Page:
Being treated with multitudinous goodies wouldn't go very far without thoughtful level design. There's one area in particular that speaks to this, in gameplay and story. Since this story's about rekindled love, obviously attraction will play some part in this recovery effort. What I respect most are the various dynamics at play when attraction is reintroduced:
There's this layered, cohesive relationship between backstory and gameplay here that makes it a standout example of level design. Along with fun ancillary distractions and standout writing moments, these bonuses solidify it as being the best portion of the adventure.
Another compliment about said levels and game design circles back to this idea: a "just one more thing" approach to puzzles and set pieces. One of my co-op partners actually gave his misgivings about things being "too much." Although I understood his admonition, I came away admiring my expectations being challenged. The key for something may be in arm's reach, but instead of concluding with the bigger conundrum there's now an extra micro-puzzle before finally attaining the MacGuffin. The same expansionary intention goes back to levels doubling as towns. My partner and I spent around 10 minutes sledding on a half-pipe just for kicks. If you're naturally curious you'll find other funny design secrets and Easter eggs hidden elsewhere. Hazelight is never content with surprising you 20 times; it has to be 21 times bar none.
For all of my crazy gushing (which I could keep doing), that doesn't mean it’s flawless. I wasn't a big fan of a quick boating section. I also take issue with some design decisions in the penultimate level. For the sake of avoiding direct spoilers, I'll just say May’s limited abilities against one specific enemy got on my nerves. My copious deaths within two of the combat arenas sometimes felt unwarranted. The singular bad instance of playing online (thus far) occurred after my partner's controller died. He completely disappeared from my screen and my response time felt noticeably laggy. This issue didn't fix itself until we reached the next cut scene.
These misgivings barely distract from what's otherwise my current favorite game to discuss. I recall reviewing Never Alone and thinking back about how compromising the protagonist-duo adventure subtracted from the overall experience – moreso in its expansion. Hazelight showed it was possible to fully integrate a two-person template with A Way Out. Since no one else seemed interested in this style, the team continued building upon that solid foundation. I can sympathize with those who dislike the hurdle, but you'll implicitly understand and appreciate its importance upon experiencing it.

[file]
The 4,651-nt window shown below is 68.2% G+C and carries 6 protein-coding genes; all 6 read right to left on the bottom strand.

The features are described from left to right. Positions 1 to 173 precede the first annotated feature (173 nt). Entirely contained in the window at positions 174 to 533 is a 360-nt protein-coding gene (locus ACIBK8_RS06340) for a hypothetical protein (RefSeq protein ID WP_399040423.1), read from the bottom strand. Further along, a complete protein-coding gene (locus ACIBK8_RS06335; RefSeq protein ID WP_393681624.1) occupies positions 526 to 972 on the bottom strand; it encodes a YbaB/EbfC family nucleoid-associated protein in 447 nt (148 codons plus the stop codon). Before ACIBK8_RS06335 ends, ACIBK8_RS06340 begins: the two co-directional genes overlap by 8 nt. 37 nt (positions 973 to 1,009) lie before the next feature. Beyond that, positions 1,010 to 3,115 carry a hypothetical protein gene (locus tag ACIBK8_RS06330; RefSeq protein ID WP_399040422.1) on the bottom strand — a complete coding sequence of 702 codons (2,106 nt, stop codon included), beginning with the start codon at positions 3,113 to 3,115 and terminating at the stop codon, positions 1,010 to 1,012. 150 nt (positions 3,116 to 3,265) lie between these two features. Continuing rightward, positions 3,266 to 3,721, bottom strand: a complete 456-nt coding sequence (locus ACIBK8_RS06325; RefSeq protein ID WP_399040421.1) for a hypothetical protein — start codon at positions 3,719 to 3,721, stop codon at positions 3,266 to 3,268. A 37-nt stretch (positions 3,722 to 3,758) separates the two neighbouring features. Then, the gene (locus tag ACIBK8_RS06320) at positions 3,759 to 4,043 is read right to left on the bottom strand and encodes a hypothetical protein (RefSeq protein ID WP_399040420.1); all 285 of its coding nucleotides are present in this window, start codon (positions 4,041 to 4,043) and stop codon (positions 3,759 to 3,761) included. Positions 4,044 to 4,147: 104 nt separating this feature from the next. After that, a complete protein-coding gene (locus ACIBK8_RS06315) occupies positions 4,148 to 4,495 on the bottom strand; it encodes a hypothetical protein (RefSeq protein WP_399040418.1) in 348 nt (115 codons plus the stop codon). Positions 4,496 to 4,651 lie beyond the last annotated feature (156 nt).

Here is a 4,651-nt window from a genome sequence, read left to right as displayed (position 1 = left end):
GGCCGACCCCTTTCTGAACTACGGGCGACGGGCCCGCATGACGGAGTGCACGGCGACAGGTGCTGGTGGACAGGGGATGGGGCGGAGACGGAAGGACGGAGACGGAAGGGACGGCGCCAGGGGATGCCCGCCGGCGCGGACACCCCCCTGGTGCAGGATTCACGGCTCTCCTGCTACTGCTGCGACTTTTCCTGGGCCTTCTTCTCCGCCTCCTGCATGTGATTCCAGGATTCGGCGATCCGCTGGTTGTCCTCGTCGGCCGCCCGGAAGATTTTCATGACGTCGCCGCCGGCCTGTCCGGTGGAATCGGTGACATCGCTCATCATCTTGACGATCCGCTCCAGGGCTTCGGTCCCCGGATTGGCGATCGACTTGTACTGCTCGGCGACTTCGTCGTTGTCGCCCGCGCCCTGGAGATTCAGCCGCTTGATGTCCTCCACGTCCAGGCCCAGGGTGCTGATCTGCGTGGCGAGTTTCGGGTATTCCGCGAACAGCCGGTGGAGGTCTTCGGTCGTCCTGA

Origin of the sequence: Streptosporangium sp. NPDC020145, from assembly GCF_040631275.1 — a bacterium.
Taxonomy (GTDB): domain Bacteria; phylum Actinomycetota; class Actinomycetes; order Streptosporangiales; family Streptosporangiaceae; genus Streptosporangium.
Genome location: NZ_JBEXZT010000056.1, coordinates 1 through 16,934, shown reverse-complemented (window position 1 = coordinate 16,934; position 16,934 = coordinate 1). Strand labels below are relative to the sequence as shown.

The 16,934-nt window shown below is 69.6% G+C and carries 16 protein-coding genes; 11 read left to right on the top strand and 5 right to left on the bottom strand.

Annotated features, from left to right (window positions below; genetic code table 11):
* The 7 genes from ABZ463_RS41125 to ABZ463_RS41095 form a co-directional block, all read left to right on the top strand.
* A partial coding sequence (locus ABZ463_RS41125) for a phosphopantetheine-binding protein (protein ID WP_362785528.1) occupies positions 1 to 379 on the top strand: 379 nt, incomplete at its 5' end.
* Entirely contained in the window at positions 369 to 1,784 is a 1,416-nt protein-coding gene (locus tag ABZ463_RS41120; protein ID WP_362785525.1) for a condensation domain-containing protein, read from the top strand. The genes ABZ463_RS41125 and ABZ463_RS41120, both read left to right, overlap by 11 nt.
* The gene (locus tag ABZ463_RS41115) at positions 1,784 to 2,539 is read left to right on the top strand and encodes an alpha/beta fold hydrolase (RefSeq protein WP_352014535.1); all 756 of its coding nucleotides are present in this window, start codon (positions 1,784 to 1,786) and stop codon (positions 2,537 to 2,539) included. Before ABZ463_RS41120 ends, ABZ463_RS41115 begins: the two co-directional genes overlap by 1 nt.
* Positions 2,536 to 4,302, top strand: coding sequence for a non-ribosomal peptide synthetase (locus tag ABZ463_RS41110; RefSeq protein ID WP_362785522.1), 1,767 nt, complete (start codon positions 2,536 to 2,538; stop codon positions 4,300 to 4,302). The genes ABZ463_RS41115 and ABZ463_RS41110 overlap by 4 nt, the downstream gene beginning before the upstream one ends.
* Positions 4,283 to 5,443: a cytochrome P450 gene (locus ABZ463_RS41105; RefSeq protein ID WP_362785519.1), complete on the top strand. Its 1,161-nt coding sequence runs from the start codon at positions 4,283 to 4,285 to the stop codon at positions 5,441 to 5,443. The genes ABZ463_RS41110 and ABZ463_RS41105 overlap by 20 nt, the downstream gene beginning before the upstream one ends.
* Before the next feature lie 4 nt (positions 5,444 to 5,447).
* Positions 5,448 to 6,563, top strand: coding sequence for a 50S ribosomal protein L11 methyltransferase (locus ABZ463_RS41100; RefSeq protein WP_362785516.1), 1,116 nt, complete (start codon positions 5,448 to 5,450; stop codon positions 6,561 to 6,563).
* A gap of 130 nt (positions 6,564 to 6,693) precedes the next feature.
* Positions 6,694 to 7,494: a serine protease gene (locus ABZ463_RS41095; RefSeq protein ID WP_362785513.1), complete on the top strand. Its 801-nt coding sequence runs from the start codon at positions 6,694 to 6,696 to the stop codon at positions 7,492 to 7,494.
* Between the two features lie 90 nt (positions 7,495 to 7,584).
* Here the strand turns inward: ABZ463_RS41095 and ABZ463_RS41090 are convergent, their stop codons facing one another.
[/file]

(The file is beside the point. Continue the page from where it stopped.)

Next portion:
Although I've previously mentioned certain presentational qualities, I'm compelled to re-emphasize how impressed I am with such a modest AA-budgeted title. Compared to the Hollywood wannabe-isms & ostentatiousness of David Cage, Josef "F*** The Oscars" Fares succinctly uses his film experience to frame and edit shots with player experience chiefly in mind. There's a yearning to visually communicate the history of each locale while prioritizing player comfortability, which I truly admire. Sound design also does an exceptional job in both sounding detailed and telegraphing importance to the player. Finally, Gustaf Grefberg's respectable soundtrack takes an inspired route of limiting itself for some locations and playing a central role in others.
Were I to strictly focus on the campaign and nothing else, I'd unabashedly say It Takes Two is worth every penny. The extra mini-games are wonderful surprises, even if some are better than others, and replayability effectively doubles if you want to restart as the other character. Those are great considerations! But I'm more interested in emphasizing the 11-14 hour main story here. It really says something when so many gameplay vignettes reach their end and you feel satiated. That's the same sensation I felt upon reaching the end credits too. Tie this with the Friend Pass, requiring only one person to own the full version to play the whole campaign, and the value speaks for itself. That pro-consumer move deserves Hazelight's financial support all on its own.
Like A Way Out before it, It Takes Two harnesses a specialized co-operative template for the betterment of the story it's trying to tell. The hurdle may be a bit obstructive for some, but the pay-off is playing one of the best games since next-gen began. The effusive energy and variegated mechanics aren't just meant as simple trinkets either; they tie in to the core theme of companionship in a genuine way. Even with the few slightly irksome qualities previously stated, Hazelight's latest is a joyous jaunt I can't stop talking about with anyone who’ll listen. Whether looking at its rare gameplay structure, interesting premise, or great production values, every element works in tandem to make for an experience that's one-of-a-kind.
Despite being one of newest writers on VGChartz, Lee has been a part of the community for over a decade. His gaming history spans several console generations: N64 & NES at home while enjoying some Playstation, SEGA, and PC titles elsewhere. Being an Independent Contractor by trade (electric, plumbing, etc.) affords him more gaming luxuries today though. Reader warning: each click given to his articles only helps to inflate his Texas-sized ego. Proceed with caution.